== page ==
With most known retrieval baskets, it is difficult to disengage the stone from the basket so that the basket can be removed from the body tract. Retrieval baskets typically lack sufficient strength to break the stone. Attempts to perform lithotripsy may result in failure of the device, including failure of the retrievable basket or any of its components. If the stone can not be released from the basket, more invasive surgical approaches are required to disengage the stone from the basket and to remove the basket and stone from the body tract.

SUMMARY OF THE INVENTION

It is an object of the invention to provide a medical device useful for retrieval of one or more stones and/or other calculi, objects, or other material from a body tract of a patient, such as biliary and pancreatic ducts, hepatic ducts, cystic duct, common bile duct, ureters, urinary bladder, urethra, and kidney.

Further, it is an object of the invention to provide a medical device capable of fragmenting a stone or other object in a body tract of a patient prior to removal. Finally, it is an object of the invention to provide a medical device capable of safe disengagement from the object being retrieved or fragmented and subsequent safe withdrawal of the device in case of failure of any of the components thereof during the procedure.

Accordingly, a medical device having a multi-wire retrieval basket which is releasable when an amount of force that is less than the amount of force required to cause failure of components of the retrieval device other than the tip joint is applied to the wires of the basket is disclosed herein.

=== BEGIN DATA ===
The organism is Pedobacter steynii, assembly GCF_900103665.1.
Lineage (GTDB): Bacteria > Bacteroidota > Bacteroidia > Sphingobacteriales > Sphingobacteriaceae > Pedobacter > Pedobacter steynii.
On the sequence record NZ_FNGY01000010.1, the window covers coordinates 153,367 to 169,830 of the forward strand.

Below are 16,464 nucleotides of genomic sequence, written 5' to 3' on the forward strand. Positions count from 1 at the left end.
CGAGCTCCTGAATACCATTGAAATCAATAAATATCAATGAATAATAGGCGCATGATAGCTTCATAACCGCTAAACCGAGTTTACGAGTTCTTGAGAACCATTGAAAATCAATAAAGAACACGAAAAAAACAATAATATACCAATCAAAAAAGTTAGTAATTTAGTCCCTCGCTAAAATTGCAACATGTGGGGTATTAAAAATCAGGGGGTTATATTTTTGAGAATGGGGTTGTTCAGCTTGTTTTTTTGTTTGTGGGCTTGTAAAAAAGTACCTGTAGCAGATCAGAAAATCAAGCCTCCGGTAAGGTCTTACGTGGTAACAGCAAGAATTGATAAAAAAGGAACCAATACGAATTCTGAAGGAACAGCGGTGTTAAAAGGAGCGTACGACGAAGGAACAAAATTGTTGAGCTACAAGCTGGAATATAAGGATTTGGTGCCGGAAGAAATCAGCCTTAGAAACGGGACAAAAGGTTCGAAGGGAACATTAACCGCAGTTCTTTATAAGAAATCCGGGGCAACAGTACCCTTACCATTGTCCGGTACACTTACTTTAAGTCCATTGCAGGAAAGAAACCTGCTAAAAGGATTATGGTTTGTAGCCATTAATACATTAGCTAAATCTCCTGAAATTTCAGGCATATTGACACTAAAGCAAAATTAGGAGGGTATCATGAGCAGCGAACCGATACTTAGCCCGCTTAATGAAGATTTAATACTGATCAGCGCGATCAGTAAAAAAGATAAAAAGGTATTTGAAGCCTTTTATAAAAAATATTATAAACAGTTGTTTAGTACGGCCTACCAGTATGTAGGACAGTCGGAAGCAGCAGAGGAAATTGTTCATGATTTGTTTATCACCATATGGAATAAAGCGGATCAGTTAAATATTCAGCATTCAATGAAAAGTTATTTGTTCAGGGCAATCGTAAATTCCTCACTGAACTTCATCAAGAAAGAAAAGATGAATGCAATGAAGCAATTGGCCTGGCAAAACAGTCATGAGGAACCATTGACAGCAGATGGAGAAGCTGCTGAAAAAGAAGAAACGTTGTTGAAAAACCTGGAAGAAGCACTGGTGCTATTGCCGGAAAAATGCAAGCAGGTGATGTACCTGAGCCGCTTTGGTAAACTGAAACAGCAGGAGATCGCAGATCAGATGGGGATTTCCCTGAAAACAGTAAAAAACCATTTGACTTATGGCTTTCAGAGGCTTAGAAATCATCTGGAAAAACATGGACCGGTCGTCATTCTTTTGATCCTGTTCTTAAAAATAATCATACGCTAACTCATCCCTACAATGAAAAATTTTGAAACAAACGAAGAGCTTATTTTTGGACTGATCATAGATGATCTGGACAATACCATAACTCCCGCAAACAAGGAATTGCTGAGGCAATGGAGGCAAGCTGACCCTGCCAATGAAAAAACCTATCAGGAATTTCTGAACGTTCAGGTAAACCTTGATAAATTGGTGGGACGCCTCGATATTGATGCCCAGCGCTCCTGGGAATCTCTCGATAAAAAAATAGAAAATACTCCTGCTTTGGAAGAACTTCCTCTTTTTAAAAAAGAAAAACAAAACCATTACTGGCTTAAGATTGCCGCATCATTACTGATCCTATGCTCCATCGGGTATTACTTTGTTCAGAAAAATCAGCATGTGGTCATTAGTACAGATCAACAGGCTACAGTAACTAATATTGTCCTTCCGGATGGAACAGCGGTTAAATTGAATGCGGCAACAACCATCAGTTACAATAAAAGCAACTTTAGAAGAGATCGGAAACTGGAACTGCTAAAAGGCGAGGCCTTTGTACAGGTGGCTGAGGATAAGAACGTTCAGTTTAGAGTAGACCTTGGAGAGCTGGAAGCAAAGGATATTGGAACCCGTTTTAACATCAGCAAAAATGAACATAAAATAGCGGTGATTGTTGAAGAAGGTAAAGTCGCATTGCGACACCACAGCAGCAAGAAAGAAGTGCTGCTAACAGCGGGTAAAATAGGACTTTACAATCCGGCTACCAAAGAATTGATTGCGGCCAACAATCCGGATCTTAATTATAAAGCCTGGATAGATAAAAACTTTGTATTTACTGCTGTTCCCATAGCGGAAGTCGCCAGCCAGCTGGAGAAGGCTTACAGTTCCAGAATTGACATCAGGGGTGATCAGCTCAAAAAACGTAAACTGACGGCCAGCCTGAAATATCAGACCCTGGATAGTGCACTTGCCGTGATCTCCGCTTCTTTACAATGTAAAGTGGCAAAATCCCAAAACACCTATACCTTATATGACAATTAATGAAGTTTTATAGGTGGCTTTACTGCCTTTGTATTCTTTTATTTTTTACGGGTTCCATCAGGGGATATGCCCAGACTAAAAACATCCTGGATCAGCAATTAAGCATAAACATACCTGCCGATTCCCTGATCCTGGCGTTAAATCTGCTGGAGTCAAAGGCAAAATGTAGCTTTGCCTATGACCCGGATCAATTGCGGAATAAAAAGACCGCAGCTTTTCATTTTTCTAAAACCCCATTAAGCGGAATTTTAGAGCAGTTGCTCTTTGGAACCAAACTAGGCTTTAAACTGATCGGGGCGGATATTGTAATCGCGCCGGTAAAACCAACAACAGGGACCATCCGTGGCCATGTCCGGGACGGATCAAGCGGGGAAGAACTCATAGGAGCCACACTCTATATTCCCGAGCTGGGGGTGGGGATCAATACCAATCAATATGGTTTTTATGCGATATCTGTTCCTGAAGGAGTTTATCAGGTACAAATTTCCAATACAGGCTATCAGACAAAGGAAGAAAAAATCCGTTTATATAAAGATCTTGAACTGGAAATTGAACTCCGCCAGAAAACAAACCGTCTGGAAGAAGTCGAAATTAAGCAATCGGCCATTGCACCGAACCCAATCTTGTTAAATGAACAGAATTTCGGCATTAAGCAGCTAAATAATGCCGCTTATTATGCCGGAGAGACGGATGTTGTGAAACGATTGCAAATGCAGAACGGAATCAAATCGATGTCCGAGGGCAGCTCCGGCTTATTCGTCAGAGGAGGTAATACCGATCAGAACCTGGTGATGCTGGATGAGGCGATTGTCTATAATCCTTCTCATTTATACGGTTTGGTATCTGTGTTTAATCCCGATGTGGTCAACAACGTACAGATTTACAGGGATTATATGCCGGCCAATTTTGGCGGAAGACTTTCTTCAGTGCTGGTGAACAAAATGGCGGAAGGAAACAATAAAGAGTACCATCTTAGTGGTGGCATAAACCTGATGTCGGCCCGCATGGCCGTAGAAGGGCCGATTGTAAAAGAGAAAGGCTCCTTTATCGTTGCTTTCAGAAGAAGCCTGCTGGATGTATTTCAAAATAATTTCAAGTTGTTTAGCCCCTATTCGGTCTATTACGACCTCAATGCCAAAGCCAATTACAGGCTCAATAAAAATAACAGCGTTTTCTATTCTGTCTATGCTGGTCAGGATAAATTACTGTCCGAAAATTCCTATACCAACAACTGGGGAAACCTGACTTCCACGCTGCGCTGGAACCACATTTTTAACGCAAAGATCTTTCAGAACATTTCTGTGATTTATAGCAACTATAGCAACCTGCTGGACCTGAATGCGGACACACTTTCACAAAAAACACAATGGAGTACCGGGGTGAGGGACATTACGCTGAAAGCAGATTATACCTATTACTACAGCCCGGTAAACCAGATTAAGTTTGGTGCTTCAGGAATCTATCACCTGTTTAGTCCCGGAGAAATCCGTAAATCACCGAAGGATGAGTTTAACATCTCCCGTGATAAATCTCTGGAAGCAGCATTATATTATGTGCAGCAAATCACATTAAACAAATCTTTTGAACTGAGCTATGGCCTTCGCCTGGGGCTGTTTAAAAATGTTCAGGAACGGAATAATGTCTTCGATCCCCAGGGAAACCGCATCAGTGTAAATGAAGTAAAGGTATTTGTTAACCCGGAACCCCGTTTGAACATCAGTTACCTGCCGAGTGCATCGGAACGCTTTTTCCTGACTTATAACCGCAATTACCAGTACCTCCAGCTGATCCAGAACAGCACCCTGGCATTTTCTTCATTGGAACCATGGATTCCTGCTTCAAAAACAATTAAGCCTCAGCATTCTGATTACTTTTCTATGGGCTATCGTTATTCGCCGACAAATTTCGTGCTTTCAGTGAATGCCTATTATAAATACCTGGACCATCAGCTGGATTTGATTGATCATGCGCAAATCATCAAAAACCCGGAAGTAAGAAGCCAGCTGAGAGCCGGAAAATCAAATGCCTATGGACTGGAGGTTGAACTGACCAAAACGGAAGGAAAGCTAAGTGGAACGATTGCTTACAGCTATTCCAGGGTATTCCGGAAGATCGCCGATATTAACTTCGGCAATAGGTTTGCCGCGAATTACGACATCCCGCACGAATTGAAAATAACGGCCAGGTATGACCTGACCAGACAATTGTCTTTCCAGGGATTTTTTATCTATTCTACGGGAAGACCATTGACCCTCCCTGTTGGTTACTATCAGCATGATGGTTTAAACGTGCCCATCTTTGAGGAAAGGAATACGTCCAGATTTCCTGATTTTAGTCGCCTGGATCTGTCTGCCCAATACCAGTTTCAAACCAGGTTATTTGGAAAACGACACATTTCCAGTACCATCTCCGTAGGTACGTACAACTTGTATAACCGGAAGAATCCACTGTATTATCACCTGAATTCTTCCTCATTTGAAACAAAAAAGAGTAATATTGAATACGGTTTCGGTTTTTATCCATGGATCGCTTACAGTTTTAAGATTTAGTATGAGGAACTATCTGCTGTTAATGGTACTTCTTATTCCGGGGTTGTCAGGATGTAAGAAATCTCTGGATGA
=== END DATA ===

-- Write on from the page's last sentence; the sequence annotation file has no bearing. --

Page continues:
In general, in one aspect, the invention features a medical device comprising a handle, a sheath, and a basket. The sheath, having a lumen formed therein, distally extends from the handle. In one embodiment of the invention, the basket consists of a plurality of wires having a proximal end and a distal end. The proximal ends of the basket wires are joined at a basket base and the distal ends of the basket wires are releasably joined by a tip joint. An elongate traction member may be axially disposed within the lumen of the sheath. In one embodiment, the traction member distally extends from the proximal end of the handle and is connected to the basket base. The traction member may comprise a cable, a coil, a shaft, a guidewire or a mandril wire. In one embodiment, the traction member and the basket wires may be formed from a single piece of material. In another embodiment, the proximal ends of the basket wires are joined at the basket base to the traction member by a proximal connector.

The tip joint is releasable from the distal end of the basket wires when the predetermined force, which is less than the force required to cause the traction member or at least one basket wire to fail, is applied to the tip joint.

Embodiments of this aspect of the invention include the following features. The tip joint may comprise an adhesive joint, a solder joint, a welded joint or an over-molding joint. In one embodiment, the tip joint comprises a tubular tip member. The lumen of the tubular tip member is adapted to receive the distal end of the basket therein. In a particular embodiment, the lumen of the tubular tip member is compressed around the basket wires thereby securing the distal end of the basket therein. At least one wire of the plurality of wires forming the basket is capable of sliding out of the tubular tip member when the predetermined force is applied to the tubular tip member so that the tubular tip member deforms. The predetermined force is less than the force required to cause the traction member or at least one wire of the plurality of wires forming the basket to fail. In one embodiment, the tubular tip member is made of, for example, sterling silver, silver, gold, platinum, stainless steel, or a nickel titanium alloy. In other embodiments, the tubular tip member is made of plastics.